…And free wireless for all
In a society with too large a gap between the haves and the have-nots, information has become almost as important as money. And information is increasingly being dealt via the Internet.
Those proficient at using computers have a distinct advantage over those that don’t when it comes to paying bills, choosing a candidate for political office, applying for a job or even shopping for Christmas presents. It would be OK if this was simply a matter of choice, but it’s not in too many cases. Older citizens never used computers in school, and poorer citizens don’t have the means to attain Internet access.
The United States could take an important step toward a more level playing field if the Federal Communications Commission on Dec. 18 votes in favor of a plan that would spread free broadband across the country.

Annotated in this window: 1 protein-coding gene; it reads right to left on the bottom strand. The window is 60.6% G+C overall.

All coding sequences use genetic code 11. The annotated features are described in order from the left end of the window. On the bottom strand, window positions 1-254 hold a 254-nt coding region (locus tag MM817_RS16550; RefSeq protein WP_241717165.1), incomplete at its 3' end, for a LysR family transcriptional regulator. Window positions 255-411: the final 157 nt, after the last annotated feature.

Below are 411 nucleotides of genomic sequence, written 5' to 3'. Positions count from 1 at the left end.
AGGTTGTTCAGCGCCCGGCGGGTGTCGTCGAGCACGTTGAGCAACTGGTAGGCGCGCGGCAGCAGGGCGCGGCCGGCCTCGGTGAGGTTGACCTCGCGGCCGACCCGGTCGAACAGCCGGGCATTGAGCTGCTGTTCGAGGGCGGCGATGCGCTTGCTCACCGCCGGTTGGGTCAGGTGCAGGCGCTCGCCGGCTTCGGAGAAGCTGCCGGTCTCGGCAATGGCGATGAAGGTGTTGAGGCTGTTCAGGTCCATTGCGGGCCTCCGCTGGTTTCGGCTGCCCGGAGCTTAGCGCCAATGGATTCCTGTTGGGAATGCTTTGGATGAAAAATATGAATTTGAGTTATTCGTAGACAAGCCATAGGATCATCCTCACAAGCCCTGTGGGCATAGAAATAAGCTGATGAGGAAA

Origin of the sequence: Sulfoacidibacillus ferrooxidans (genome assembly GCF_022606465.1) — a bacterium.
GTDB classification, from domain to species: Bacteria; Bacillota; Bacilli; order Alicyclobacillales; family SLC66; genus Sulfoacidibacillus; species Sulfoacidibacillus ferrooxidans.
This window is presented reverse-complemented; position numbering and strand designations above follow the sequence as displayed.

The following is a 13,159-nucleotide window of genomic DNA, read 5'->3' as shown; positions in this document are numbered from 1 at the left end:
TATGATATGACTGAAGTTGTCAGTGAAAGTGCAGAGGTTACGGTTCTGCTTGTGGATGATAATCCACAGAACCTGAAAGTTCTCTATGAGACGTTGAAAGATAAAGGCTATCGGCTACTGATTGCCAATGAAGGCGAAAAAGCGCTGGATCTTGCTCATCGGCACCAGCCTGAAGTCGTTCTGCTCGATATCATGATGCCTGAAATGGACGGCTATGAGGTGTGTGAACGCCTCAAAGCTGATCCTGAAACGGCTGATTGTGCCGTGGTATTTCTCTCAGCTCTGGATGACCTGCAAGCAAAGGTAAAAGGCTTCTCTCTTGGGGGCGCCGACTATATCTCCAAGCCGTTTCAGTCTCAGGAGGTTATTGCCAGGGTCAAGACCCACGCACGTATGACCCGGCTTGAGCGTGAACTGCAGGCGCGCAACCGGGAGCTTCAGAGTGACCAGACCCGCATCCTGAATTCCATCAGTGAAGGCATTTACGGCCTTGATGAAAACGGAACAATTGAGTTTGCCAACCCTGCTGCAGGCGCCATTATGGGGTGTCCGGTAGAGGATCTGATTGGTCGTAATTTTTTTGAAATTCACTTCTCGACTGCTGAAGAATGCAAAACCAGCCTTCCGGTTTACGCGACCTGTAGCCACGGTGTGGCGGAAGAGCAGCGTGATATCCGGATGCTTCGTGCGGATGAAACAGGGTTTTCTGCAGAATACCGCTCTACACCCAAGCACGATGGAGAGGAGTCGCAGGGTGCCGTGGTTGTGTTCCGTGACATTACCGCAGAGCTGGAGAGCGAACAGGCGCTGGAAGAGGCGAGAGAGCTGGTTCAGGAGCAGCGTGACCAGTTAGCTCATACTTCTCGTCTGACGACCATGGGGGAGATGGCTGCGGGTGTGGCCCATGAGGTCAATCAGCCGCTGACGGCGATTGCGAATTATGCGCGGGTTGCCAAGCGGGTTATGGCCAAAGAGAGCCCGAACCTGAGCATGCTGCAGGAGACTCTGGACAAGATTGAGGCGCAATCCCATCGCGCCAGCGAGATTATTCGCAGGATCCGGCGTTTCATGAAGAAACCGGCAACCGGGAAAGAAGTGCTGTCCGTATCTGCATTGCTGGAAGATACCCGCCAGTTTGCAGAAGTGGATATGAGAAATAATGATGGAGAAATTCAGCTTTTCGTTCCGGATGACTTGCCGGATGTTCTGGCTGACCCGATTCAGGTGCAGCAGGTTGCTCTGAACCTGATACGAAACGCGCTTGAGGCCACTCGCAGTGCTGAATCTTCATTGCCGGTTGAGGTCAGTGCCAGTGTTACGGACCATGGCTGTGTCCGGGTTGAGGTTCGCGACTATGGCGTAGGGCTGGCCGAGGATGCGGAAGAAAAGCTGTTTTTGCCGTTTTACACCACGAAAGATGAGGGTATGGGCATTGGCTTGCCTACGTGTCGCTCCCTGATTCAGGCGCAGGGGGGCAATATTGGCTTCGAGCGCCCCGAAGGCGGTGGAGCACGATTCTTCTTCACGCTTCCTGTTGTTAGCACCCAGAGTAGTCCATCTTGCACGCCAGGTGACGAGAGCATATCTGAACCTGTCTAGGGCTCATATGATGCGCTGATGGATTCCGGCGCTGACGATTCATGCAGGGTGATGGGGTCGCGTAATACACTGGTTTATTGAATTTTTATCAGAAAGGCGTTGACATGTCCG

The needed airwaves sit idle, and Americans could begin receiving free Internet access within a year, according to USA Today. FCC Chairman Kevin Martin favors the idea, according to the story, because he would like to see broadband available in rural areas, where many still use dialup and satellite-based Internet. About 38 percent of rural households have broadband, while the number is at least 57 percent in urban and suburban areas.
Of course, wireless carriers oppose the plan because they will lose customers — probably a lot of them. It’s hard to imagine many people paying for Internet access when they can access the same Internet for free. The carriers’ only hope will be to offer premium broadband that operates at faster speeds.
A sudden availability of public broadband does seem little unfair to these wireless carriers, but the pros of this plan would far outweigh the negatives. Sure, Internet access doesn’t do a lot of good for those that can’t afford a computer, but it’s a step in the right direction: toward a society where all information is available to all.
– Stephen Dawkins is the sports editor for The Clanton Advertiser. His column appears each Tuesday. He can be reached at email@example.com.